From the moment Brian Campbell arrived, there were a lot of people trying to figure out how to get him out of here. Maybe it was the uneasiness we had in seeing the Hawks hand out a contract to a prime free agent on the market. And make no mistake, in the summer of 2008 Campbell was the best blue-liner to have. It was something that never happened. The last big free agent contract the Hawks handed out was Nikolai Khabibulin, and we know how that went (who then strangely would have a really good season before he hit the market again). Over the years, it wasn’t something the Hawks did. It was always washed up stars like Gilmour or Housley that they went for back in the day.
Maybe it was the sheer amount of money. $7 million a year is actually still a lot, but back then it sounded like he was basically being given the United Center.
Maybe it was the method. The Hawks had already showed off all their picks they had developed, as the previous season all of Toews, Kane, Bolland, Brouwer, Hjalmarsson had made their NHL debuts to join Keith and Seabrook. Adding a huge free agent to it just seemed so foreign.
Perhaps it was just getting used to the Hawks being real players for free agents now. We had never seen that before, for sure. Maybe we were panicked we would become the laughing stocks that Toronto or the Rangers had become, handing out bad contracts after bad contracts to make up for the bad contracts you handed out before.
And it wasn’t just us, because we know that there were members in the front office that didn’t want Campbell either. It could have been Scotty Bowman, It could have been Q, who wasn’t coach when Campbell signed. When Bowman The Younger didn’t have to concern himself with only extricating the Hawks from cap hell, it was Campbell who headed for the exits.
It didn’t matter to me, because Campbell was a really fun Hawk.
I loved that the Hawks were trying to state something to the league by signing Campbell. Not just that they’d compete for free agents, but it would be somewhere they’d want to go. That certainly never happened before. Campbell was also something the Hawks didn’t have for years before. Before his arrival, Duncan Keith was simply the Tasmanian Devil out there, going every which way really quickly, except the one way he was supposed to. He hadn’t really come close to putting it together.
On a personal level, when I returned home to start The CI and decided that I would try and refer to as many players as I could by a nickname, Campbell’s “51 Phantom” was the first one I thought of. So he has that place in my heart.
Campbell was the more smooth skater, and he also know where to be. The signing of Campbell, the maturing of Keith, and the hiring of Quenneville suddenly saw the Hawks become that breakout machine you remember. Countless times per game Campbell would just wheel out from his net, beat a man and either keep going or hit that cross-ice pass to a waiting winger and the Hawks were off. You probably forgot that Campbell put up 52 points that first season here. And he did it mostly with Matt Walker dragging him into the undertow, before Hammer came up for good in March.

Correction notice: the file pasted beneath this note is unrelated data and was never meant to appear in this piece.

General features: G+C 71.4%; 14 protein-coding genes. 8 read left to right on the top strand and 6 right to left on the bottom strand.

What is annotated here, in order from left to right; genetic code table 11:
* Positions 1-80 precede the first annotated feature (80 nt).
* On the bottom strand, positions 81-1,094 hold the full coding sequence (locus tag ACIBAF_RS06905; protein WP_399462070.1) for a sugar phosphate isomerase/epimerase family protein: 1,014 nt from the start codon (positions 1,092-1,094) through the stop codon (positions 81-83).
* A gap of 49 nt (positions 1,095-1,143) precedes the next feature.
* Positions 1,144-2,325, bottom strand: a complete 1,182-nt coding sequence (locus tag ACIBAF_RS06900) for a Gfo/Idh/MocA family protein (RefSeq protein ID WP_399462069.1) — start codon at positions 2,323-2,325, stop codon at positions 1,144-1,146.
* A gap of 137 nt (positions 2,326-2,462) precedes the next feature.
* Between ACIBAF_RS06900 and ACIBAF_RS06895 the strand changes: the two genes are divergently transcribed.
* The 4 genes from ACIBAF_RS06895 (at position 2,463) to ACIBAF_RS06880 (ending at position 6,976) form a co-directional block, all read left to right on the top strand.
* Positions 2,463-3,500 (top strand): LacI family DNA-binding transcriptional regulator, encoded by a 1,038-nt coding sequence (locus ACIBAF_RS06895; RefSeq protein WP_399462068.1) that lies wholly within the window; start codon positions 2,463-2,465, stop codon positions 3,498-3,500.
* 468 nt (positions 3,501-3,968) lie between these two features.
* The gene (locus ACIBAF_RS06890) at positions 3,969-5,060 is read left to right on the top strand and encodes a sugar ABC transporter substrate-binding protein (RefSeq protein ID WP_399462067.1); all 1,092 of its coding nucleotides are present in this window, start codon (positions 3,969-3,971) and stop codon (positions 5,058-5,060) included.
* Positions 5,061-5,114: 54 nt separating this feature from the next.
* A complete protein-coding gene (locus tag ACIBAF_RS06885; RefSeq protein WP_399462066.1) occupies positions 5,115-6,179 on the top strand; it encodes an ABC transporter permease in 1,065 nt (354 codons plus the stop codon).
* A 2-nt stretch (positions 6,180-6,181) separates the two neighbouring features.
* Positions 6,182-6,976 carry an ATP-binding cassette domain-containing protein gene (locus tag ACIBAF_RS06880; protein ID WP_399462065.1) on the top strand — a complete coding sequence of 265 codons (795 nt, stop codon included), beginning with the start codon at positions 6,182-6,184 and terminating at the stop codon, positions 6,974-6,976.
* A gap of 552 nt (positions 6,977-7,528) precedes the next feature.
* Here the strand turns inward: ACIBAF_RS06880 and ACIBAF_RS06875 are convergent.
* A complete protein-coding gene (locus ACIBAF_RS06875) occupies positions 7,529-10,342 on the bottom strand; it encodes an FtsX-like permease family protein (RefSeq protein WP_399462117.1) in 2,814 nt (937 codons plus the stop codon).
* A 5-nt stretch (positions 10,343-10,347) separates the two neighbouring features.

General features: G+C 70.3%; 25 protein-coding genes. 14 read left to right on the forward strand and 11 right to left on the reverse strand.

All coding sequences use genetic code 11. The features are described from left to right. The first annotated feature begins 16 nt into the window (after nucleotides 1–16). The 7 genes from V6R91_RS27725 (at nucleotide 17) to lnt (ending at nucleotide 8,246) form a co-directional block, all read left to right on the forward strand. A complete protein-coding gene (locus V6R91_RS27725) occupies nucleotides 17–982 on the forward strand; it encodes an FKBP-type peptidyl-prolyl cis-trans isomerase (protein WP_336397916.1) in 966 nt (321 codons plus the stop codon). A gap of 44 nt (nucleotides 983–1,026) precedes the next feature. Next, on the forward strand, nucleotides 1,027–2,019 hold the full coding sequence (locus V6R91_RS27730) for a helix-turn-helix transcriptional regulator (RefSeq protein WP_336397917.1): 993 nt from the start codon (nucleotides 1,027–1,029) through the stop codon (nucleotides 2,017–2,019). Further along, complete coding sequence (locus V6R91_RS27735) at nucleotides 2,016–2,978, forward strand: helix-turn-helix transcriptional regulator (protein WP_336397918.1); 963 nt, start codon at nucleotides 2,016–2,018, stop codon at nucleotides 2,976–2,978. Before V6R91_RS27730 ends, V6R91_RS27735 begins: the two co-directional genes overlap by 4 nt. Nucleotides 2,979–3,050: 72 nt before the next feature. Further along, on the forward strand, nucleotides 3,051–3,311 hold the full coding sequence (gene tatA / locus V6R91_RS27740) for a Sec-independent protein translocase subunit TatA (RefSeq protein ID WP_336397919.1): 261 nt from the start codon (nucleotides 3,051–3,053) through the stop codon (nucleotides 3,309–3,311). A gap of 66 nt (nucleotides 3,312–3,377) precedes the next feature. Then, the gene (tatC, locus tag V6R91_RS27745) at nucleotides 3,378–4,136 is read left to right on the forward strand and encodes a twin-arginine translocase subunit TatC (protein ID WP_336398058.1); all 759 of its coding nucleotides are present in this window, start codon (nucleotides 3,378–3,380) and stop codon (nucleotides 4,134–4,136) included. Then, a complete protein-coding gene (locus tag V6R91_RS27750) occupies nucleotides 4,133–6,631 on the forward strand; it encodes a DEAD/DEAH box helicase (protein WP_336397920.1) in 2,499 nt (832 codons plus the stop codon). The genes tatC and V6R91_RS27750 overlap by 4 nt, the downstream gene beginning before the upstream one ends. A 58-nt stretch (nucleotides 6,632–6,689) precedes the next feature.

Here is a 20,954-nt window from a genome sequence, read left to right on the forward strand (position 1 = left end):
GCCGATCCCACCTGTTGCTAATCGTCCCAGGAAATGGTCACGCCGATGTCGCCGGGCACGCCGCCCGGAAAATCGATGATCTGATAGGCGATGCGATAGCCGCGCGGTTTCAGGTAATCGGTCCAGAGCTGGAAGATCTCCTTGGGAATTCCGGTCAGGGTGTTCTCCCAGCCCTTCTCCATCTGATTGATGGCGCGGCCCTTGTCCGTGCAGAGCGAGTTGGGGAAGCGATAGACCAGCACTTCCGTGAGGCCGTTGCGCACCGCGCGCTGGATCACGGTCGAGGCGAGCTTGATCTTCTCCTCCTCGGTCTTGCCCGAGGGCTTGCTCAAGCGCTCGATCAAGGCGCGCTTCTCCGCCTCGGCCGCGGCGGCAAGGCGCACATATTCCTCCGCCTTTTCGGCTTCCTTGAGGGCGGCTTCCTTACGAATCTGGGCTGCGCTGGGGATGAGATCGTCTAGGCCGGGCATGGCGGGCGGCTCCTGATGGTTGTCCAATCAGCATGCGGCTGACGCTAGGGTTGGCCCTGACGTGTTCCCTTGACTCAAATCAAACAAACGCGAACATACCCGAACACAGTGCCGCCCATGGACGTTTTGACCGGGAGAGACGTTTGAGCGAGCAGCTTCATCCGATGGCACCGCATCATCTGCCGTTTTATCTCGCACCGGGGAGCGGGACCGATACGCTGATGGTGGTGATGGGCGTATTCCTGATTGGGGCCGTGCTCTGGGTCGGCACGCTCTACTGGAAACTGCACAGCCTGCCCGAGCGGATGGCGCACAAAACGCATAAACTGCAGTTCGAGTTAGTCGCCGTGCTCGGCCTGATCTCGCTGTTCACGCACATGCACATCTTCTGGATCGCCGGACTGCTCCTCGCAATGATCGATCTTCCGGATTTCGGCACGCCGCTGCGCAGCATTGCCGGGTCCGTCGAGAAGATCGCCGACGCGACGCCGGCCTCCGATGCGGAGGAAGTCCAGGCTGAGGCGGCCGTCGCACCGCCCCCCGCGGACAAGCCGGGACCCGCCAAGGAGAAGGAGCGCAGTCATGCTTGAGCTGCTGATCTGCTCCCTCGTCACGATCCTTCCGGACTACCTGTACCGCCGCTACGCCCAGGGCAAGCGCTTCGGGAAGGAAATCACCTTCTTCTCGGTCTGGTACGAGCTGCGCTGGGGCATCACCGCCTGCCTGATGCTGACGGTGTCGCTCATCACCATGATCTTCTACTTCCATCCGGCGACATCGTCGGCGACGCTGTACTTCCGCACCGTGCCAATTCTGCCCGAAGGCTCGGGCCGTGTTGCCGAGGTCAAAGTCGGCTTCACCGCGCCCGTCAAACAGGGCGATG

You may have also forgot that Campbell and Barker were probably the two best Hawks against the Flames that year in the first round, and Campbell was the best performer over the whole series against the Canucks before Kane went nuclear. It got lost because the Hawks brass and coverage made far too much out of one turnover against the Wings, a team that simply had the Hawks outclassed.
Campbell was no worse the following season, until Ovechkin broke his collarbone. And the Hawks were lost without him, ending that season 7-5-1 after he got hurt and going down 2-1 to the Predators and not looking good doing it. Campbell returned in Game 4, probably before he should have, and suddenly the Hawks had a d-man who wasn’t in a full panic in the Preds’ trap. They went 15-4 the rest of the way. He got a Cup-winning assist to boot.
The things that stick out when I think about Campbell is first the skating, but also the leadership that didn’t get as much credit as it should. You’ll recall as the Hawks were pissing away the ’10-’11 season, when most of the players weren’t face down in a puddle of beer/pile of disco dust, they kept saying how everything would be find and they would find a gear when they needed. Campbell sounded the alarm as early as January, commenting on a postgame show, “If my teammates aren’t checking the standings they definitely should be.” He knew the trouble they were in, one they escaped only by a last day collapse by the Dallas Stars.
He was a major impetus in the near-miracle comeback against the Canucks, even though they were freezing his foot to get it into his skate. A couple months later, and you could tell he was heartbroken to be asked to waive his no-trade clause. It also probably isn’t a coincidence that Hjalmarsson was an absolute disaster without him the following season.
The return didn’t end up being what we hoped, though very little of it was Campbell’s fault. Far too much always paid attention to what Campbell wasn’t than what he was. Puck-moving d-men just don’t grow on trees, and Campbell was a highly effective one for the first Hawks team to bring a parade here, unless you think Corsi marks of 56.8, 59.2, and 54.9 ’09-’11 is worth sneezing at.
It won’t be the numbers that those of us remember. It was the curl out of the corner, or joining the rush late, that he was so good at. The game moved faster when he was out there, and seeing as how the Hawks plan back then was to move it faster than anyone else could handle, that was vital.
Campbell came, he succeeded, he won, he was a professional. He is a symbol of the time everything changed around here, and for that we’ll always be appreciative.
“White lightin’ flash across the Mississippi sky…”